Are Same-Sex Marriages Cool or ‘Gay?’ An Argument for Same-Sex Marriage

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How would you feel if someone told you that you couldn’t marry the love of your life simply because society doesn’t think that it is right? Can you imagine the devastation you would feel, being told that you are an inferior specimen my society? This travesty is occurring in our country on a daily basis. Same-sex marriage should be nationally legalized in the United States with a law or an amendment because it is a step closer to equality for everyone. There are many obstacles in the way of the national legalization of same-sex marriage. The most prevalent of these are the government’s current laws on the subject. Some of the laws that the government has ‘protecting marriage’ are nothing short of barbaric. Another obstacle to the…show more content…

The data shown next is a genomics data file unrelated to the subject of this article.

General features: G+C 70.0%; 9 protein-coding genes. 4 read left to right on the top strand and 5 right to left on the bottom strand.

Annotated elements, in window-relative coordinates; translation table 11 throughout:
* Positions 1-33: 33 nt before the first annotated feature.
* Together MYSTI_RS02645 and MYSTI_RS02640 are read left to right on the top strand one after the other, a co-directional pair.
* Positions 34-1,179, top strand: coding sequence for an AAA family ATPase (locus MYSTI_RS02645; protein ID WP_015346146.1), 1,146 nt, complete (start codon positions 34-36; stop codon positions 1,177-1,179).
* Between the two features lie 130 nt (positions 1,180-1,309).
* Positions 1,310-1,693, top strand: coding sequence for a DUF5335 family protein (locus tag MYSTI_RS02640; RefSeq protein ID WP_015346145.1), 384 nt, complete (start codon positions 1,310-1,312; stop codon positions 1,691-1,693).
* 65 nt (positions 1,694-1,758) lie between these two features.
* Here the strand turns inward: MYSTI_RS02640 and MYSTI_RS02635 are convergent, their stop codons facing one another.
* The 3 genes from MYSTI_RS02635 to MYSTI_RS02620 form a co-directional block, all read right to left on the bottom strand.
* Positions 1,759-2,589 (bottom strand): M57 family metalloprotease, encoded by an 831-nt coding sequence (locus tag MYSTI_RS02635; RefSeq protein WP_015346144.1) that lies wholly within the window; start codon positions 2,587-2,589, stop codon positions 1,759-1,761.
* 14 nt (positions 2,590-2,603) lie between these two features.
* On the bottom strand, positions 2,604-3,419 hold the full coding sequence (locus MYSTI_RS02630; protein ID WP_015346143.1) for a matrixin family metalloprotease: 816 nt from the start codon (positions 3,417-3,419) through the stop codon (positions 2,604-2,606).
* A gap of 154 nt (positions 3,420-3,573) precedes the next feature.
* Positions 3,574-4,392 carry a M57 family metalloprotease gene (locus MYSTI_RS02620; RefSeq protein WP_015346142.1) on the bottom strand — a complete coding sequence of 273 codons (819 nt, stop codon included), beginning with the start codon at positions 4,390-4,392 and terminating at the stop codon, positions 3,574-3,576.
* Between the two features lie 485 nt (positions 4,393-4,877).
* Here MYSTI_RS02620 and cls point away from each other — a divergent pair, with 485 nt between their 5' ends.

The law this state recently passed is Proposition 8, also known as the California Marriage Protection Act. In truth it isn’t just a law. Proposition 8 was recently passed by Californian legislature as a new amendment to their state constitution. This amendment forbids any same-sex marriage throughout the state of California. This California bill garnered a lot of support from many different sources. Much of the support that was behind this bill was religious in nature, especially by the Mormon group. However, not all of the support behind this bill was religious. There was also a number of political supporters, most notably Sen. John McCain. However, in his statement, he never actually said that he personally was against same-sex marriage. He only said that he supported Proposition 8 because it seemed like the majority of the constituency of California supported it. Bills and amendments like these have a significant effect on an average homosexual’s state of mind, as shown by a study: The odds of mood disorders at wave 2 was 1.67 times the odds at wave 1 among LGB respondents in states with amendments whereas the odds at wave 2 was not significantly different than the odds at wave 1 among LGB respondents in states without amendments (Hatzenbeuhler, et al. 454). When someone thinks about this, it begins to make a lot of sense and isn’t a very surprising statistic. In
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